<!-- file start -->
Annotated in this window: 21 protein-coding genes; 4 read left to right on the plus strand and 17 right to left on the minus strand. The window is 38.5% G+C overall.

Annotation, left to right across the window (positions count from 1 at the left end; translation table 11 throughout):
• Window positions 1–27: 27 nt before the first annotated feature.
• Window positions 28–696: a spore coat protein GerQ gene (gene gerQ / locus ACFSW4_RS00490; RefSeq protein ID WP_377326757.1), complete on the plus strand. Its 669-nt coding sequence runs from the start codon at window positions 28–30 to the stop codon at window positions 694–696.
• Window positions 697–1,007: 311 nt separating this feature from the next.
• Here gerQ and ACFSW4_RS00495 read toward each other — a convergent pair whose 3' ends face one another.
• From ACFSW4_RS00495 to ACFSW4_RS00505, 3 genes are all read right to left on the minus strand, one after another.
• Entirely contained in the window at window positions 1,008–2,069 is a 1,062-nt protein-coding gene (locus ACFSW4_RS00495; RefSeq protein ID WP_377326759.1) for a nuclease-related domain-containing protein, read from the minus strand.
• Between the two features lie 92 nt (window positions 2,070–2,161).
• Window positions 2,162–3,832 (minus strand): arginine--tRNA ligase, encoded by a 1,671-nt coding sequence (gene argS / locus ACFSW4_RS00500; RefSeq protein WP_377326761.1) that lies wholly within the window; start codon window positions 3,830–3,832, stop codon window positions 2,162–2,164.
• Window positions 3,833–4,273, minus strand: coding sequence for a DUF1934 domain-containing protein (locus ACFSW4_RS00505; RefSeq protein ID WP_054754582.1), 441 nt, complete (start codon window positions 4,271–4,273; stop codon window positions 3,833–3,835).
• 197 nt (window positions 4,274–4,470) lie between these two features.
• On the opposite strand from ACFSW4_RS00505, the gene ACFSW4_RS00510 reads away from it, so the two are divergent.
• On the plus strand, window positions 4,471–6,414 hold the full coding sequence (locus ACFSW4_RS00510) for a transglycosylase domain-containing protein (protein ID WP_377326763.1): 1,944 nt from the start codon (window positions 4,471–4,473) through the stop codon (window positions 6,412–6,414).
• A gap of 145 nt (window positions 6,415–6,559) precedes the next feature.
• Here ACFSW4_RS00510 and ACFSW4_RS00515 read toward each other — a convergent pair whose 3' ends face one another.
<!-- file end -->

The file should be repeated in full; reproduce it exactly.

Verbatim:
Annotated in this window: 21 protein-coding genes; 4 read left to right on the plus strand and 17 right to left on the minus strand. The window is 38.5% G+C overall.

Annotation, left to right across the window (positions count from 1 at the left end; translation table 11 throughout):
• Window positions 1–27: 27 nt before the first annotated feature.
• Window positions 28–696: a spore coat protein GerQ gene (gene gerQ / locus ACFSW4_RS00490; RefSeq protein ID WP_377326757.1), complete on the plus strand. Its 669-nt coding sequence runs from the start codon at window positions 28–30 to the stop codon at window positions 694–696.
• Window positions 697–1,007: 311 nt separating this feature from the next.
• Here gerQ and ACFSW4_RS00495 read toward each other — a convergent pair whose 3' ends face one another.
• From ACFSW4_RS00495 to ACFSW4_RS00505, 3 genes are all read right to left on the minus strand, one after another.
• Entirely contained in the window at window positions 1,008–2,069 is a 1,062-nt protein-coding gene (locus ACFSW4_RS00495; RefSeq protein ID WP_377326759.1) for a nuclease-related domain-containing protein, read from the minus strand.
• Between the two features lie 92 nt (window positions 2,070–2,161).
• Window positions 2,162–3,832 (minus strand): arginine--tRNA ligase, encoded by a 1,671-nt coding sequence (gene argS / locus ACFSW4_RS00500; RefSeq protein WP_377326761.1) that lies wholly within the window; start codon window positions 3,830–3,832, stop codon window positions 2,162–2,164.
• Window positions 3,833–4,273, minus strand: coding sequence for a DUF1934 domain-containing protein (locus ACFSW4_RS00505; RefSeq protein ID WP_054754582.1), 441 nt, complete (start codon window positions 4,271–4,273; stop codon window positions 3,833–3,835).
• 197 nt (window positions 4,274–4,470) lie between these two features.
• On the opposite strand from ACFSW4_RS00505, the gene ACFSW4_RS00510 reads away from it, so the two are divergent.
• On the plus strand, window positions 4,471–6,414 hold the full coding sequence (locus ACFSW4_RS00510) for a transglycosylase domain-containing protein (protein ID WP_377326763.1): 1,944 nt from the start codon (window positions 4,471–4,473) through the stop codon (window positions 6,412–6,414).
• A gap of 145 nt (window positions 6,415–6,559) precedes the next feature.
• Here ACFSW4_RS00510 and ACFSW4_RS00515 read toward each other — a convergent pair whose 3' ends face one another.